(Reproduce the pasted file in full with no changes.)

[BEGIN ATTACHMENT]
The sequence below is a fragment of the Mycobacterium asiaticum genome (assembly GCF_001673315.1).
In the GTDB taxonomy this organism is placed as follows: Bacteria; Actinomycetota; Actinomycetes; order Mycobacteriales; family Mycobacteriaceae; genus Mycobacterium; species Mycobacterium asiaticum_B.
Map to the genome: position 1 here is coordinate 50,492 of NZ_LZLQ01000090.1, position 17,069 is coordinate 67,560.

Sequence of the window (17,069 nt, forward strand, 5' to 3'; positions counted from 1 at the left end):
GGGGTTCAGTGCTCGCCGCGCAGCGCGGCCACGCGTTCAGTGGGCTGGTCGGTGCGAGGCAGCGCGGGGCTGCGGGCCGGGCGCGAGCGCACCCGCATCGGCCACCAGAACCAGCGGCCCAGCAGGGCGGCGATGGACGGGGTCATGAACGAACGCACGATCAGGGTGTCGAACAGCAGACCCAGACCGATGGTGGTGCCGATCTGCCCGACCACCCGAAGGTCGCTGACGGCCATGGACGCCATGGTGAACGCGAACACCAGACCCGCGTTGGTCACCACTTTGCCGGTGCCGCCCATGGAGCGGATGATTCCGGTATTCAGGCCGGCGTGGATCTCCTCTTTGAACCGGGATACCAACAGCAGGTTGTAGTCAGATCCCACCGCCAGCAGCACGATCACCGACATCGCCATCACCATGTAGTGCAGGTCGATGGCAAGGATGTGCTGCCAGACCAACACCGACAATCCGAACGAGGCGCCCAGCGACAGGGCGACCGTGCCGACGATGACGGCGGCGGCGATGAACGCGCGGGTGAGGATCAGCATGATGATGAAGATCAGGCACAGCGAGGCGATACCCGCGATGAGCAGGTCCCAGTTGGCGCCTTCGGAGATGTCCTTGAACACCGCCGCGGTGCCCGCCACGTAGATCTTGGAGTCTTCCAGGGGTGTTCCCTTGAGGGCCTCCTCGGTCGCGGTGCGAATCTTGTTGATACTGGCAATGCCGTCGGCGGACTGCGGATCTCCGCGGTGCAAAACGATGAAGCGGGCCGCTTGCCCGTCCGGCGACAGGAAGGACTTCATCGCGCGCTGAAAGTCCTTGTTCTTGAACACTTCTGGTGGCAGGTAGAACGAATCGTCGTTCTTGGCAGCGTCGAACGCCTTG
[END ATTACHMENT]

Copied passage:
The sequence below is a fragment of the Mycobacterium asiaticum genome (assembly GCF_001673315.1).
In the GTDB taxonomy this organism is placed as follows: Bacteria; Actinomycetota; Actinomycetes; order Mycobacteriales; family Mycobacteriaceae; genus Mycobacterium; species Mycobacterium asiaticum_B.
Map to the genome: position 1 here is coordinate 50,492 of NZ_LZLQ01000090.1, position 17,069 is coordinate 67,560.

Sequence of the window (17,069 nt, forward strand, 5' to 3'; positions counted from 1 at the left end):
GGGGTTCAGTGCTCGCCGCGCAGCGCGGCCACGCGTTCAGTGGGCTGGTCGGTGCGAGGCAGCGCGGGGCTGCGGGCCGGGCGCGAGCGCACCCGCATCGGCCACCAGAACCAGCGGCCCAGCAGGGCGGCGATGGACGGGGTCATGAACGAACGCACGATCAGGGTGTCGAACAGCAGACCCAGACCGATGGTGGTGCCGATCTGCCCGACCACCCGAAGGTCGCTGACGGCCATGGACGCCATGGTGAACGCGAACACCAGACCCGCGTTGGTCACCACTTTGCCGGTGCCGCCCATGGAGCGGATGATTCCGGTATTCAGGCCGGCGTGGATCTCCTCTTTGAACCGGGATACCAACAGCAGGTTGTAGTCAGATCCCACCGCCAGCAGCACGATCACCGACATCGCCATCACCATGTAGTGCAGGTCGATGGCAAGGATGTGCTGCCAGACCAACACCGACAATCCGAACGAGGCGCCCAGCGACAGGGCGACCGTGCCGACGATGACGGCGGCGGCGATGAACGCGCGGGTGAGGATCAGCATGATGATGAAGATCAGGCACAGCGAGGCGATACCCGCGATGAGCAGGTCCCAGTTGGCGCCTTCGGAGATGTCCTTGAACACCGCCGCGGTGCCCGCCACGTAGATCTTGGAGTCTTCCAGGGGTGTTCCCTTGAGGGCCTCCTCGGTCGCGGTGCGAATCTTGTTGATACTGGCAATGCCGTCGGCGGACTGCGGATCTCCGCGGTGCAAAACGATGAAGCGGGCCGCTTGCCCGTCCGGCGACAGGAAGGACTTCATCGCGCGCTGAAAGTCCTTGTTCTTGAACACTTCTGGTGGCAGGTAGAACGAATCGTCGTTCTTGGCAGCGTCGAACGCCTTG